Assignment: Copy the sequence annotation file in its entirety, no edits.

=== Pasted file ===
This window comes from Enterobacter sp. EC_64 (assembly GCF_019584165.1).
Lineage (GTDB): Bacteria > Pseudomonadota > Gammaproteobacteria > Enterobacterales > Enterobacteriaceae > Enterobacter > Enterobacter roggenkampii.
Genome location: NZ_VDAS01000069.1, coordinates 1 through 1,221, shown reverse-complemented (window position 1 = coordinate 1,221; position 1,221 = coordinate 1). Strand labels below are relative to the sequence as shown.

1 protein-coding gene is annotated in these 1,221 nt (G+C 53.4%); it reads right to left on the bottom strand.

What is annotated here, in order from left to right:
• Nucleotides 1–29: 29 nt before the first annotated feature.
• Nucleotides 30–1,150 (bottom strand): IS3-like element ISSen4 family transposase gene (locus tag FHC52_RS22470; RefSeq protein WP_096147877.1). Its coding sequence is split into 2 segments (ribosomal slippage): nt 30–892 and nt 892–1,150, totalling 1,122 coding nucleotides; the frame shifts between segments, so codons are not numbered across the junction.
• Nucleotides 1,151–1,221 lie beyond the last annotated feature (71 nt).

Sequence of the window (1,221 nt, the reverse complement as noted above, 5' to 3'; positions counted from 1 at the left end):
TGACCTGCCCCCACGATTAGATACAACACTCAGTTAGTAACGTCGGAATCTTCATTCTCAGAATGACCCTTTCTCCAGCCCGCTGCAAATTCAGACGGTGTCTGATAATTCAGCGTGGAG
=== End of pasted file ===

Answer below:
This window comes from Enterobacter sp. EC_64 (assembly GCF_019584165.1).
Lineage (GTDB): Bacteria > Pseudomonadota > Gammaproteobacteria > Enterobacterales > Enterobacteriaceae > Enterobacter > Enterobacter roggenkampii.
Genome location: NZ_VDAS01000069.1, coordinates 1 through 1,221, shown reverse-complemented (window position 1 = coordinate 1,221; position 1,221 = coordinate 1). Strand labels below are relative to the sequence as shown.

1 protein-coding gene is annotated in these 1,221 nt (G+C 53.4%); it reads right to left on the bottom strand.

What is annotated here, in order from left to right:
• Nucleotides 1–29: 29 nt before the first annotated feature.
• Nucleotides 30–1,150 (bottom strand): IS3-like element ISSen4 family transposase gene (locus tag FHC52_RS22470; RefSeq protein WP_096147877.1). Its coding sequence is split into 2 segments (ribosomal slippage): nt 30–892 and nt 892–1,150, totalling 1,122 coding nucleotides; the frame shifts between segments, so codons are not numbered across the junction.
• Nucleotides 1,151–1,221 lie beyond the last annotated feature (71 nt).

Sequence of the window (1,221 nt, the reverse complement as noted above, 5' to 3'; positions counted from 1 at the left end):
TGACCTGCCCCCACGATTAGATACAACACTCAGTTAGTAACGTCGGAATCTTCATTCTCAGAATGACCCTTTCTCCAGCCCGCTGCAAATTCAGACGGTGTCTGATAATTCAGCGTGGAG